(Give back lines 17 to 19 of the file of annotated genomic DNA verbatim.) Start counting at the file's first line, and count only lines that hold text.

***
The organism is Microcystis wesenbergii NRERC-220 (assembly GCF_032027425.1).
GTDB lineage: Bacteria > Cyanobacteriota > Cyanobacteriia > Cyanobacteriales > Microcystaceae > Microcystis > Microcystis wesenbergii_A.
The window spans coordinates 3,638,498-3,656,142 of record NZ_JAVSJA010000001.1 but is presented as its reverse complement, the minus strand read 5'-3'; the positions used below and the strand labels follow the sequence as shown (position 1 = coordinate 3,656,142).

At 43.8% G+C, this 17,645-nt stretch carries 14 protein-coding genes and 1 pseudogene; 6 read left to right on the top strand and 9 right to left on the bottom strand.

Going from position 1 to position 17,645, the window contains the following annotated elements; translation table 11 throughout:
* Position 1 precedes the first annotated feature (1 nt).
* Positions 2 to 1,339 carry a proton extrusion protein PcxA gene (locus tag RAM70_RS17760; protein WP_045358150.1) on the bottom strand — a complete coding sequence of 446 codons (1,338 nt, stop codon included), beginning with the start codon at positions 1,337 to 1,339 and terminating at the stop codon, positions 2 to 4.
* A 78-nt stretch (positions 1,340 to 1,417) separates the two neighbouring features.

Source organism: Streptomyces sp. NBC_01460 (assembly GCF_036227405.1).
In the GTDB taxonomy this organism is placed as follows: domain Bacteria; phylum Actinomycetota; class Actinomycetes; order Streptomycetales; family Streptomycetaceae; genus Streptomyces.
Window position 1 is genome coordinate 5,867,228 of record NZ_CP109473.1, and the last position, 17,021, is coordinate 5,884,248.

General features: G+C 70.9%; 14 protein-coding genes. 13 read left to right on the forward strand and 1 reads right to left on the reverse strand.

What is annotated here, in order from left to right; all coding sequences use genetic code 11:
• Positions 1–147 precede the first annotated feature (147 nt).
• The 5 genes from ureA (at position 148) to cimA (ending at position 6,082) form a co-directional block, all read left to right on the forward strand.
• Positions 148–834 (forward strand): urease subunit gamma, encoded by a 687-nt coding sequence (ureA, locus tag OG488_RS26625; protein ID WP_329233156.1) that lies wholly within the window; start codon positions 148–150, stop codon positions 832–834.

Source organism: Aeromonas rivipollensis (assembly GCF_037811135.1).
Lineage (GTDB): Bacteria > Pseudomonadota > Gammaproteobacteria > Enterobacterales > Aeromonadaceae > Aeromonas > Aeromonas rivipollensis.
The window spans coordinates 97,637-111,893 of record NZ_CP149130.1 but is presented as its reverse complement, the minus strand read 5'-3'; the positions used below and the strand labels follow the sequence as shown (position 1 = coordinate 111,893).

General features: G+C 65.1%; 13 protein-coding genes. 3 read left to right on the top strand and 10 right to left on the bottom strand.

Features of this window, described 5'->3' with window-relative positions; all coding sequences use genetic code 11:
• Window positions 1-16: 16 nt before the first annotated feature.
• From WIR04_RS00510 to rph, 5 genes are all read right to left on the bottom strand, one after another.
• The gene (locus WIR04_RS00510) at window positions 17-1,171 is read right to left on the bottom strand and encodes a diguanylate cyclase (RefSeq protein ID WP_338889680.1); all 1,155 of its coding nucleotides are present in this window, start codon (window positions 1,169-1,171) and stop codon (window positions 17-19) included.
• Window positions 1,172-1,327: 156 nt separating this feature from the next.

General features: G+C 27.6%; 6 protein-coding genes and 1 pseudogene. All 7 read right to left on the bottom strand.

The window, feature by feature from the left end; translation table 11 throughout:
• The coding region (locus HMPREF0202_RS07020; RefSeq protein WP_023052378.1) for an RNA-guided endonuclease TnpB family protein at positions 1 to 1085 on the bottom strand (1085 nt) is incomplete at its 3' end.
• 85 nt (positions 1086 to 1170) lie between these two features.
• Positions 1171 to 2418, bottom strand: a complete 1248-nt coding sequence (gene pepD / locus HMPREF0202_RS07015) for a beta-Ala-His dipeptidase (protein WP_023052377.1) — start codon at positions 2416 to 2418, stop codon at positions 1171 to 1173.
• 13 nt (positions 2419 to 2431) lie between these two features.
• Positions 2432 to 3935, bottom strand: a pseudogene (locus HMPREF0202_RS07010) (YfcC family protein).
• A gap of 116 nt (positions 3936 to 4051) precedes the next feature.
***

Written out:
Source organism: Aeromonas rivipollensis (assembly GCF_037811135.1).
Lineage (GTDB): Bacteria > Pseudomonadota > Gammaproteobacteria > Enterobacterales > Aeromonadaceae > Aeromonas > Aeromonas rivipollensis.
The window spans coordinates 97,637-111,893 of record NZ_CP149130.1 but is presented as its reverse complement, the minus strand read 5'-3'; the positions used below and the strand labels follow the sequence as shown (position 1 = coordinate 111,893).